Written by David Rose
The world is never black and white. Except when you’re shooting monochromatic film, then it very much is.
I’ve been on a mission this year to shoot as many black and white film stocks as possible, with the ultimate goal of shooting every B&W film currently purchasable on the market…
However, what I didn’t realize when starting this project is that there are over one hundred B&W films currently in production, so it’s safe to say that this has turned into a multi-year endeavor.
In the meantime, I wanted to share an overview of some of the Ilford films I’ve shot thus far, and compare and contrast them with example images so you are able to choose the best Ilford black and white film to match your specific shooting style and preferences.
In this Ilford film comparison, you’ll be able to how each of the Ilford films stack up against one another. Ilford FP4 vs HP5 vs XP2 and more.
Comparing Ilford Film Stocks
Here are the B&W films we will be comparing in this article:
- Ilford Delta (100, 400, 3200) (find on Amazon)
- Ilford FP4 Plus (find on Amazon)
- Ilford HP5 Plus (find on Amazon)
- Ilford Pan F Plus (find on Amazon)
- Ilford XP2 Super (find on Amazon)
Quick rundown on Ilford black and white films, most of their current offerings are bisected into two distinct lines – PLUS and DELTA PROFESSIONAL.
According to Ilford, the main difference between the two is that DELTA PROFESSIONAL films use a newer emulsion. This gives them the advantage of a lower grain-to-speed ratio (marginally cleaner, sharper look).
Whereas the PLUS films use their classic emulsion technology, which has more exposure latitude than DELTA films (making them better for push and pull processing and less sensitive to over processing, which is ideal for learning film photography).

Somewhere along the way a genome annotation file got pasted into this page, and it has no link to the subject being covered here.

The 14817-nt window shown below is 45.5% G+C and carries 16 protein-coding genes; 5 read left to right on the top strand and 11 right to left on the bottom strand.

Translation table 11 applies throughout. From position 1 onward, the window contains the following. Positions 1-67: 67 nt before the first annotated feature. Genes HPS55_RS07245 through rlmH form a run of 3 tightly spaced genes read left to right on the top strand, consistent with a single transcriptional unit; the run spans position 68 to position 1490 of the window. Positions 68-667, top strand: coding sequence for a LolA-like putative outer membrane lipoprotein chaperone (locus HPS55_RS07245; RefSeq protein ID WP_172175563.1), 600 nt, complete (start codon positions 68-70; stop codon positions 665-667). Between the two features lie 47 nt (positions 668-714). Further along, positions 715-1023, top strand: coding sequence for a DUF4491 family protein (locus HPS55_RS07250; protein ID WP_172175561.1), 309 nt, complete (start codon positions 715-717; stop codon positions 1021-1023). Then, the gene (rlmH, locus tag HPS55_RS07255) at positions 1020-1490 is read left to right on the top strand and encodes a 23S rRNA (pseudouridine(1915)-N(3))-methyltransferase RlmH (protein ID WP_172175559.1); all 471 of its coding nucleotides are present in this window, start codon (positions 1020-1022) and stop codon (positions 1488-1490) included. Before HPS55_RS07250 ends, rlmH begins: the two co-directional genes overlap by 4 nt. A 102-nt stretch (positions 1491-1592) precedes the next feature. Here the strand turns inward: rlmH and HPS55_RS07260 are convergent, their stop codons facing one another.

To sum this up:
- DELTA PROFESSIONAL = less grain at equivalent speeds, cleaner and sharper look
- PLUS = more grain, better for pushing/pulling, more forgiving for over-processing.
Note: All example pictures are shown as originally scanned with no post-processing whatsoever for greater objectivity in comparison.
Find me on Instagram if you’d like to see additional example shots or if you have comments or questions!
And if you’re interested in an overview of color film stocks, check out my article: Guide To Choosing A Color Film.
Ilford Delta Professional (100, 400, 3200)
There are three different types of Delta films in the lineup from Ilford: Delta 100, Delta 400, and Delta 3200.
As with other films that offer the same base with varying ISO levels (Kodak Portra films are a good example), the higher the ISO number, the lower the contrast and the greater the film grain.
Ilford Delta 100:
Starting with Ilford Delta 100, you’ll get amazingly clear images with almost no visible grain.
I love the deep contrast and fine details this film provides, even if you must sacrifice some light sensitivity with it being a slower film…
Speaking of which, this is also a great film for shooting in bright daylight conditions since you can shoot wide open for some serious bokeh and subject isolation (i.e. the “3D pop”).
Ilford Delta 100 Examples:
Ilford Delta 400:
Ilford Delta 400 is an amazingly fine grain and versatile film.
I’ve mainly shot this film at box speed (setting my light meter to ISO 400), but as you can see from the examples below, this results in a lot of mid tones, which may or may not be your thing.
Personally, I prefer more contrast and grain, so pushing this film a stop or two may be a good choice if you feel the same way.
You can read more about shooting and pushing Ilford Delta 400 here.
Ilford Delta 400 Examples:
Ilford Delta 3200:
Ilford Delta 3200 is a forgiving film that is both hungry for light and handles overexposure like a champ.
As the name implies, it can be shot rated at 3200 ISO (which is how I was able to capture an image of the NEOWISE Comet below without star trails). But most of the time, it’s better suited to be shot at ~1000 ISO.
It’s speed makes it ideal for low light photography or capturing fast moving subjects.
Ilford Delta 3200 Examples:
Related: How to Shoot Ilford Delta 3200
Ilford FP4 Plus
Ilford FP4 Plus is a good all-purpose film that performs best in good lighting conditions.
The original FP4 was launched in the 1960s, so it has definitely stood the test of time. It has since been updated in the 90s to the new and improved FP4 Plus.
Personally, I prefer using FP4 as a general purpose daily-shooter type of film.
Here’s a more detailed review of Ilford FP4.
Ilford FP4 Examples:
Ilford HP5 Plus
If you’re looking for a film stock that takes a lickin’ but keeps on tickin’, then look no further…
Ilford HP5 Plus has been one of the most popular Ilford films for a while. And for good reason – it has medium contrast, a wide exposure latitude, and is perfectly suited for action or documentary style photography.